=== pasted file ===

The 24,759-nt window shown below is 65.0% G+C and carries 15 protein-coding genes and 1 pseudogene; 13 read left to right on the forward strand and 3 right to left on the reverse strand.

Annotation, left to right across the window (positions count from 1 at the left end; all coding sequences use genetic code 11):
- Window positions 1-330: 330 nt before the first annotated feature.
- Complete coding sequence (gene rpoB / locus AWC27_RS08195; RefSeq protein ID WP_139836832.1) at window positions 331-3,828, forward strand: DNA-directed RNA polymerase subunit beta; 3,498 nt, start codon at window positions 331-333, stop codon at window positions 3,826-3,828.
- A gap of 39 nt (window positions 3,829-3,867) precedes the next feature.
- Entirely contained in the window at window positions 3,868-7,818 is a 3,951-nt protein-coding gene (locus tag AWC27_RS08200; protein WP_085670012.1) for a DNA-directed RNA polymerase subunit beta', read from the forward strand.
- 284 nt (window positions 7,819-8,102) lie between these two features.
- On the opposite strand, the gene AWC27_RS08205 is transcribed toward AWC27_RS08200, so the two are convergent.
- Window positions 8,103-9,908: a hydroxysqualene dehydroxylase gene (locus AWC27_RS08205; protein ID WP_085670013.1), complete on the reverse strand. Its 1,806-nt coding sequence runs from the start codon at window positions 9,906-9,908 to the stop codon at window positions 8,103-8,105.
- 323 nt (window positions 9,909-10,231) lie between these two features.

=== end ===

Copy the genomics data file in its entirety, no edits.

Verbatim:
The 24,759-nt window shown below is 65.0% G+C and carries 15 protein-coding genes and 1 pseudogene; 13 read left to right on the forward strand and 3 right to left on the reverse strand.

Annotation, left to right across the window (positions count from 1 at the left end; all coding sequences use genetic code 11):
- Window positions 1-330: 330 nt before the first annotated feature.
- Complete coding sequence (gene rpoB / locus AWC27_RS08195; RefSeq protein ID WP_139836832.1) at window positions 331-3,828, forward strand: DNA-directed RNA polymerase subunit beta; 3,498 nt, start codon at window positions 331-333, stop codon at window positions 3,826-3,828.
- A gap of 39 nt (window positions 3,829-3,867) precedes the next feature.
- Entirely contained in the window at window positions 3,868-7,818 is a 3,951-nt protein-coding gene (locus tag AWC27_RS08200; protein WP_085670012.1) for a DNA-directed RNA polymerase subunit beta', read from the forward strand.
- 284 nt (window positions 7,819-8,102) lie between these two features.
- On the opposite strand, the gene AWC27_RS08205 is transcribed toward AWC27_RS08200, so the two are convergent.
- Window positions 8,103-9,908: a hydroxysqualene dehydroxylase gene (locus AWC27_RS08205; protein ID WP_085670013.1), complete on the reverse strand. Its 1,806-nt coding sequence runs from the start codon at window positions 9,906-9,908 to the stop codon at window positions 8,103-8,105.
- 323 nt (window positions 9,909-10,231) lie between these two features.